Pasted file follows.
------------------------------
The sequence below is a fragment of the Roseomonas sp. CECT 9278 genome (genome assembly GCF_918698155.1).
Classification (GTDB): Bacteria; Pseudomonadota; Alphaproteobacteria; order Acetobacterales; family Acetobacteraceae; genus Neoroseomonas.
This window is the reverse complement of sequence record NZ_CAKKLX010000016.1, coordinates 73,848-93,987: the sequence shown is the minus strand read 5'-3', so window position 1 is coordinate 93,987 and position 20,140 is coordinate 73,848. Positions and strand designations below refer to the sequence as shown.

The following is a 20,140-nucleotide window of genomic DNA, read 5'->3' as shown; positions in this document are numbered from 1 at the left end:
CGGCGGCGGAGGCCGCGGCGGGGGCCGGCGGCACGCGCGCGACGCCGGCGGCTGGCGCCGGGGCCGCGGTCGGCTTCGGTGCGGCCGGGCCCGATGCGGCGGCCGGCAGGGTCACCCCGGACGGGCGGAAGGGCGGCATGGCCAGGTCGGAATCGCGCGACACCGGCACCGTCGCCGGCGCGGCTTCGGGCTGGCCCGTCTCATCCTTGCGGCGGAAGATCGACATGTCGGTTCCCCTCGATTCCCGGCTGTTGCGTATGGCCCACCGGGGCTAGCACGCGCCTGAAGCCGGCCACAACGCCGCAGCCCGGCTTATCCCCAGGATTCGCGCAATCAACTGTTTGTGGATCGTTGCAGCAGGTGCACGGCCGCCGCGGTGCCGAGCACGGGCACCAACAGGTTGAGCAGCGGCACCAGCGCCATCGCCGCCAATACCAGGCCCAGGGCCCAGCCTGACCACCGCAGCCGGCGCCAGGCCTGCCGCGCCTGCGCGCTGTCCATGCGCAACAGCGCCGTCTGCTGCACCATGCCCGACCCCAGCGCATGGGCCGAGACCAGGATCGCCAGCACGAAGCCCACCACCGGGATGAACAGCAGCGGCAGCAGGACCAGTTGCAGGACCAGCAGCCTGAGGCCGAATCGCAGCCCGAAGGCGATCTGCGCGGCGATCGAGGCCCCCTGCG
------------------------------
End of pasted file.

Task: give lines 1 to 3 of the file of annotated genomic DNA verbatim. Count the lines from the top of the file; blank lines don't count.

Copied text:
The sequence below is a fragment of the Roseomonas sp. CECT 9278 genome (genome assembly GCF_918698155.1).
Classification (GTDB): Bacteria; Pseudomonadota; Alphaproteobacteria; order Acetobacterales; family Acetobacteraceae; genus Neoroseomonas.
This window is the reverse complement of sequence record NZ_CAKKLX010000016.1, coordinates 73,848-93,987: the sequence shown is the minus strand read 5'-3', so window position 1 is coordinate 93,987 and position 20,140 is coordinate 73,848. Positions and strand designations below refer to the sequence as shown.